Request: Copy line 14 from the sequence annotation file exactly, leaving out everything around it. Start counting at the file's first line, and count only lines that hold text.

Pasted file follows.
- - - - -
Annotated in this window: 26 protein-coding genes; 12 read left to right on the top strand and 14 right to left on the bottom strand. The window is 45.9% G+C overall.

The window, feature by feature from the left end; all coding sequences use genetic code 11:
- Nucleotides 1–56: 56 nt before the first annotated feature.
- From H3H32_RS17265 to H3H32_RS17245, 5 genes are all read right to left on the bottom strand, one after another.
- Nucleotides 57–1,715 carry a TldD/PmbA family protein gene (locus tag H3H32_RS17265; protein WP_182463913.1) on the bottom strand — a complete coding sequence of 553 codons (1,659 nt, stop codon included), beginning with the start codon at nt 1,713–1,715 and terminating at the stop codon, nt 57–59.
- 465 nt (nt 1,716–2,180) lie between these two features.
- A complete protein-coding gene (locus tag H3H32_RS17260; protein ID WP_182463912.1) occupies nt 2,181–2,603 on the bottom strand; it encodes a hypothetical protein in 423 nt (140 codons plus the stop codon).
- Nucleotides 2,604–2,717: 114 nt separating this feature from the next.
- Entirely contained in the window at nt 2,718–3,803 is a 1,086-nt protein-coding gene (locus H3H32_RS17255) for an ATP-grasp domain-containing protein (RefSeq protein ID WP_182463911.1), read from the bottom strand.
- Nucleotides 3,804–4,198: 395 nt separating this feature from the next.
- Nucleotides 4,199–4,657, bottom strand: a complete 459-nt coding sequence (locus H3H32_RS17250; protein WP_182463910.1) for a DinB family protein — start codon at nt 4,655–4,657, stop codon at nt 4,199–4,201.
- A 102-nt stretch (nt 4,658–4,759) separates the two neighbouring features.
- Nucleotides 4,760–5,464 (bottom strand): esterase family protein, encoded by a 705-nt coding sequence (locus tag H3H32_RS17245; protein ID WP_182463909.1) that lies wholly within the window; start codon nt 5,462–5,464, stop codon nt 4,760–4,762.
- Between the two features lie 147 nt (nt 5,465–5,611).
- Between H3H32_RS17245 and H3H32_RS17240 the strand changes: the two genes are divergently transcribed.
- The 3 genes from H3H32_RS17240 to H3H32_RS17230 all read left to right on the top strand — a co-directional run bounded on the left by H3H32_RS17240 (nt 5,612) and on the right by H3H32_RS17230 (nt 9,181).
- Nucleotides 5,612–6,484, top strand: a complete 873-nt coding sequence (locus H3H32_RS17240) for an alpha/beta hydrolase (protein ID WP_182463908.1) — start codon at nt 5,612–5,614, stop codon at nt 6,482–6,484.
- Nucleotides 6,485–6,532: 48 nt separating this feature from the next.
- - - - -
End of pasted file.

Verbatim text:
- Between the two features lie 147 nt (nt 5,465–5,611).